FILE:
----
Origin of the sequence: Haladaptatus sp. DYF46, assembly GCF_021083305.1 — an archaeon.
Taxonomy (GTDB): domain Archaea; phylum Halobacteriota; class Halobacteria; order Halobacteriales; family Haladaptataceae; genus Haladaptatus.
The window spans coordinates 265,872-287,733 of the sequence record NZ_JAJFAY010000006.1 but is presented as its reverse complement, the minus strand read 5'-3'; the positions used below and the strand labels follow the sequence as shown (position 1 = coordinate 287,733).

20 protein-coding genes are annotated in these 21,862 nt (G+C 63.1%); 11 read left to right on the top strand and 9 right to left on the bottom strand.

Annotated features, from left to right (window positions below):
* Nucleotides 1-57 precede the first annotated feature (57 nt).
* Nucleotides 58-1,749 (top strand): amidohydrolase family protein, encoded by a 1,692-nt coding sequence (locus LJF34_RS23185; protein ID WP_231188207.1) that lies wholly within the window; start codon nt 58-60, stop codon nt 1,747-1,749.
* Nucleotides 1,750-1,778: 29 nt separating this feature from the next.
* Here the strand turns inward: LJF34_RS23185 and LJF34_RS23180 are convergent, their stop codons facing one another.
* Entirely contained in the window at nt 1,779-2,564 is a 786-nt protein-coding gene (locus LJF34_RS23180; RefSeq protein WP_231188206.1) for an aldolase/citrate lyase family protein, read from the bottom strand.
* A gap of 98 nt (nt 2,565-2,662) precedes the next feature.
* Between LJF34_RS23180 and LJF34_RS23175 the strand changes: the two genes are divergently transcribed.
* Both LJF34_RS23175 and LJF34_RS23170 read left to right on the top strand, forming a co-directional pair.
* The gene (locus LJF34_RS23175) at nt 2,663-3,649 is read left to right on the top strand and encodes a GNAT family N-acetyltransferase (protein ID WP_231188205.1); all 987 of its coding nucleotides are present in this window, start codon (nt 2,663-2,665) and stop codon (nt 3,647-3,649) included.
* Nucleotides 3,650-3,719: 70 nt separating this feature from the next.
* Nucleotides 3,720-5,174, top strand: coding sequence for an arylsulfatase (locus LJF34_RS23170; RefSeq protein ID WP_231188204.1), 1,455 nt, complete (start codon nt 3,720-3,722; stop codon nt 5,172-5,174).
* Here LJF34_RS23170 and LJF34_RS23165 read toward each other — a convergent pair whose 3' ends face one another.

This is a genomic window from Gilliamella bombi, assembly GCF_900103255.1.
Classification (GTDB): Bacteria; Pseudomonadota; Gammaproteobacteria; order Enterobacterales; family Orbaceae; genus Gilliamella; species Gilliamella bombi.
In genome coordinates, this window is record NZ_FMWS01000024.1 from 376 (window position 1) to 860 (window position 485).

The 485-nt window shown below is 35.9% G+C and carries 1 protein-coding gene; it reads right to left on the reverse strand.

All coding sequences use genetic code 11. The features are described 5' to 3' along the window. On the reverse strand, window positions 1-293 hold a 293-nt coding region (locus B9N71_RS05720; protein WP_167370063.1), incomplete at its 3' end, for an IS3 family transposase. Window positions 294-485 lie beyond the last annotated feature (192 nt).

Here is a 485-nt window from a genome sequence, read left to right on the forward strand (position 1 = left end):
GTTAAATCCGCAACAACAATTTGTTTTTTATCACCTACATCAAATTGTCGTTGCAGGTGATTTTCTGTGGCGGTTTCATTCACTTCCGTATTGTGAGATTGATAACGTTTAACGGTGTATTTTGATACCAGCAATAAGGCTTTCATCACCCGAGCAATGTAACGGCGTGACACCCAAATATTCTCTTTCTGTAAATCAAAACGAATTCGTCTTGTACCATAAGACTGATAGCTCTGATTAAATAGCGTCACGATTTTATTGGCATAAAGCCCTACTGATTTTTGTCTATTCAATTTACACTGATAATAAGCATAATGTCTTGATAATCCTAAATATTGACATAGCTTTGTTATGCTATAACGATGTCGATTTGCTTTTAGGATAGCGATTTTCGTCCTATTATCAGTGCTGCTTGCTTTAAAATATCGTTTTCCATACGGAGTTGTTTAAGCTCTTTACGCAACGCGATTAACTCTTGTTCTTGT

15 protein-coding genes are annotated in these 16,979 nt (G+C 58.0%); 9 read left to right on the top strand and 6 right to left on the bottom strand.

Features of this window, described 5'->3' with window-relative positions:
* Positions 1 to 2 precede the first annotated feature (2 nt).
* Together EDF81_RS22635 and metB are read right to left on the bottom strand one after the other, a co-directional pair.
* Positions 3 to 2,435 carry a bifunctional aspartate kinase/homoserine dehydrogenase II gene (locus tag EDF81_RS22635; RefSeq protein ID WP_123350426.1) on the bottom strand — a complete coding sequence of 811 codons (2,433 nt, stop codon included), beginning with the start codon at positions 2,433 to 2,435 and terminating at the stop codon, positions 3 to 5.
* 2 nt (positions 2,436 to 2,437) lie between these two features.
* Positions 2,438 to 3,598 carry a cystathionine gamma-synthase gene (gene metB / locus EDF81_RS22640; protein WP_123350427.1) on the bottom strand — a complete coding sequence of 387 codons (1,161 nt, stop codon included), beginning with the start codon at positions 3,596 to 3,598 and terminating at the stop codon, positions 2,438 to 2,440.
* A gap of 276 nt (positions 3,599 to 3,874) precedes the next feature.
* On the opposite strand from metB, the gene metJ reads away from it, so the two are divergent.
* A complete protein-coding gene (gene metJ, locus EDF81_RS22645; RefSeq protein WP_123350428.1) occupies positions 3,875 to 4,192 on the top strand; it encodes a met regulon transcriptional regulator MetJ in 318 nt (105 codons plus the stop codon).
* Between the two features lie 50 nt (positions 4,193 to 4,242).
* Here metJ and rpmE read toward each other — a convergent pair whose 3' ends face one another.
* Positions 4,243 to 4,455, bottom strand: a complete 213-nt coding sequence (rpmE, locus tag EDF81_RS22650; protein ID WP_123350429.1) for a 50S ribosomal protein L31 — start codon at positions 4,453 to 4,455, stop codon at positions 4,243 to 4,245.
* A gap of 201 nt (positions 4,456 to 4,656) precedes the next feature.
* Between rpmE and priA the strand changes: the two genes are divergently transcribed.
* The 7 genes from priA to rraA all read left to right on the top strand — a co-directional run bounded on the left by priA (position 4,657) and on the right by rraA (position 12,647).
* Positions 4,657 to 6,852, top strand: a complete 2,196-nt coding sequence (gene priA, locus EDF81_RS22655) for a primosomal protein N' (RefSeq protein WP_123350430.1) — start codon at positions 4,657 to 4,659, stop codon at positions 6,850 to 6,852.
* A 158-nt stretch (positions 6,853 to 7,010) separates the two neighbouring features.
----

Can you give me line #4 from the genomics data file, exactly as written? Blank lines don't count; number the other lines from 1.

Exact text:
20 protein-coding genes are annotated in these 21,862 nt (G+C 63.1%); 11 read left to right on the top strand and 9 right to left on the bottom strand.